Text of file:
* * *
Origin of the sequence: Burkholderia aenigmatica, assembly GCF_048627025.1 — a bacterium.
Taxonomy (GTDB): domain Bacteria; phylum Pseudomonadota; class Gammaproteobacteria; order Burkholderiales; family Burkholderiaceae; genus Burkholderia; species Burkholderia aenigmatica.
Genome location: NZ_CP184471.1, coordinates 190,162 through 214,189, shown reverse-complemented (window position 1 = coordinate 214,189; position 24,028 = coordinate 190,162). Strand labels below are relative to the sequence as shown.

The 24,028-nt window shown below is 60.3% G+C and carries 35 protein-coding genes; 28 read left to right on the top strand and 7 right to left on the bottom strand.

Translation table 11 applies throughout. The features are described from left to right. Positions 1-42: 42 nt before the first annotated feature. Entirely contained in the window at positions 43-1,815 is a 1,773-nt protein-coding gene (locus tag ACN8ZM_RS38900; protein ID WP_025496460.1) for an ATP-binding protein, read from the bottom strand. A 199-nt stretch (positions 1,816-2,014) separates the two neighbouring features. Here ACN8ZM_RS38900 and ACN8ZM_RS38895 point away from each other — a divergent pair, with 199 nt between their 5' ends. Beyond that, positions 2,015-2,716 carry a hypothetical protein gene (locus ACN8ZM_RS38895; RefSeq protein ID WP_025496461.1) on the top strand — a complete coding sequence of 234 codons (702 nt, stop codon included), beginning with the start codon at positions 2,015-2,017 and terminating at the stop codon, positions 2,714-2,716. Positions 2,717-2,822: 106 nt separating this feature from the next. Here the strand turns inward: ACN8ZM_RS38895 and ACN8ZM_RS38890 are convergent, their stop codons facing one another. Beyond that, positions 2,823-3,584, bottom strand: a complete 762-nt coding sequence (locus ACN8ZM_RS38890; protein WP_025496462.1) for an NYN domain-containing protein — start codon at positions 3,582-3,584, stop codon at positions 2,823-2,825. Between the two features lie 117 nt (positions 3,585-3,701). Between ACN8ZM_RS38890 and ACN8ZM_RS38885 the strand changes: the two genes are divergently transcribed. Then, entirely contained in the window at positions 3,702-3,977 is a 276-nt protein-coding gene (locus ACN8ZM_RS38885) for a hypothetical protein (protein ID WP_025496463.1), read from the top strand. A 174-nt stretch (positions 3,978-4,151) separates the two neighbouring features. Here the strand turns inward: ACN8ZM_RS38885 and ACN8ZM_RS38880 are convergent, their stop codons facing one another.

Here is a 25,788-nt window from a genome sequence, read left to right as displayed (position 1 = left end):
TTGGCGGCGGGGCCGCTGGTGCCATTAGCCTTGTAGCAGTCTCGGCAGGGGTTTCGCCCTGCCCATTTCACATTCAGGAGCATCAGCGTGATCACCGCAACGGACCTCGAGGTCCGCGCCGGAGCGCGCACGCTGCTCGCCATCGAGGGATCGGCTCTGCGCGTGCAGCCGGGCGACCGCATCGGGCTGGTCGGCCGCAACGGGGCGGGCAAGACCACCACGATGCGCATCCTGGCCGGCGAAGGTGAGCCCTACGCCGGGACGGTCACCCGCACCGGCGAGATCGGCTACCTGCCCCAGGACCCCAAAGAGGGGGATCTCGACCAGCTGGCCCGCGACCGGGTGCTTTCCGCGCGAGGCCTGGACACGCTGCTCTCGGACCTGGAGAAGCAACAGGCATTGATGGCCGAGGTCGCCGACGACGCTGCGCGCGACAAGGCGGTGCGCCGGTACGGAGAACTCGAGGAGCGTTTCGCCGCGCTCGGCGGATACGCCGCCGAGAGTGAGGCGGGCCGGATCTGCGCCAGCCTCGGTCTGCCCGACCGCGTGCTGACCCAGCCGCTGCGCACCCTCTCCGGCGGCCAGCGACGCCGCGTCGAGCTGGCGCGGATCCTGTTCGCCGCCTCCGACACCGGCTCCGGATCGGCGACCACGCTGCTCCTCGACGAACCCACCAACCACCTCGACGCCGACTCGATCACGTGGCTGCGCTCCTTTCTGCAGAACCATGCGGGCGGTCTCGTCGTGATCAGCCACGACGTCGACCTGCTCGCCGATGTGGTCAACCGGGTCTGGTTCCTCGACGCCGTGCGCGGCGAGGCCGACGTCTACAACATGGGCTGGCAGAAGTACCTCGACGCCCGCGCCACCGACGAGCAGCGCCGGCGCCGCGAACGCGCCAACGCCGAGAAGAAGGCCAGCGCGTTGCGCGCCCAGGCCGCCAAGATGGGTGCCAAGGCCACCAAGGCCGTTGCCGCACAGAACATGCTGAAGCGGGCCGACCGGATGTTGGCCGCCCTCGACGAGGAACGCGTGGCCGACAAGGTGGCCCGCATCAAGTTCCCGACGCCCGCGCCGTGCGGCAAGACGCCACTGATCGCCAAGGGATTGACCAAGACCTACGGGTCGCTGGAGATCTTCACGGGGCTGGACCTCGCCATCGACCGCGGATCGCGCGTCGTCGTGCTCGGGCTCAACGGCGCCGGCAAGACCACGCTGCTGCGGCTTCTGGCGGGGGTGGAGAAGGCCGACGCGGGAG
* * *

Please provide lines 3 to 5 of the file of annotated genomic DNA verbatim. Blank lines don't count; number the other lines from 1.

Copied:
Genome location: NZ_CP184471.1, coordinates 190,162 through 214,189, shown reverse-complemented (window position 1 = coordinate 214,189; position 24,028 = coordinate 190,162). Strand labels below are relative to the sequence as shown.

The 24,028-nt window shown below is 60.3% G+C and carries 35 protein-coding genes; 28 read left to right on the top strand and 7 right to left on the bottom strand.

Translation table 11 applies throughout. The features are described from left to right. Positions 1-42: 42 nt before the first annotated feature. Entirely contained in the window at positions 43-1,815 is a 1,773-nt protein-coding gene (locus tag ACN8ZM_RS38900; protein ID WP_025496460.1) for an ATP-binding protein, read from the bottom strand. A 199-nt stretch (positions 1,816-2,014) separates the two neighbouring features. Here ACN8ZM_RS38900 and ACN8ZM_RS38895 point away from each other — a divergent pair, with 199 nt between their 5' ends. Beyond that, positions 2,015-2,716 carry a hypothetical protein gene (locus ACN8ZM_RS38895; RefSeq protein ID WP_025496461.1) on the top strand — a complete coding sequence of 234 codons (702 nt, stop codon included), beginning with the start codon at positions 2,015-2,017 and terminating at the stop codon, positions 2,714-2,716. Positions 2,717-2,822: 106 nt separating this feature from the next. Here the strand turns inward: ACN8ZM_RS38895 and ACN8ZM_RS38890 are convergent, their stop codons facing one another. Beyond that, positions 2,823-3,584, bottom strand: a complete 762-nt coding sequence (locus ACN8ZM_RS38890; protein WP_025496462.1) for an NYN domain-containing protein — start codon at positions 3,582-3,584, stop codon at positions 2,823-2,825. Between the two features lie 117 nt (positions 3,585-3,701). Between ACN8ZM_RS38890 and ACN8ZM_RS38885 the strand changes: the two genes are divergently transcribed. Then, entirely contained in the window at positions 3,702-3,977 is a 276-nt protein-coding gene (locus ACN8ZM_RS38885) for a hypothetical protein (protein ID WP_025496463.1), read from the top strand. A 174-nt stretch (positions 3,978-4,151) separates the two neighbouring features. Here the strand turns inward: ACN8ZM_RS38885 and ACN8ZM_RS38880 are convergent, their stop codons facing one another.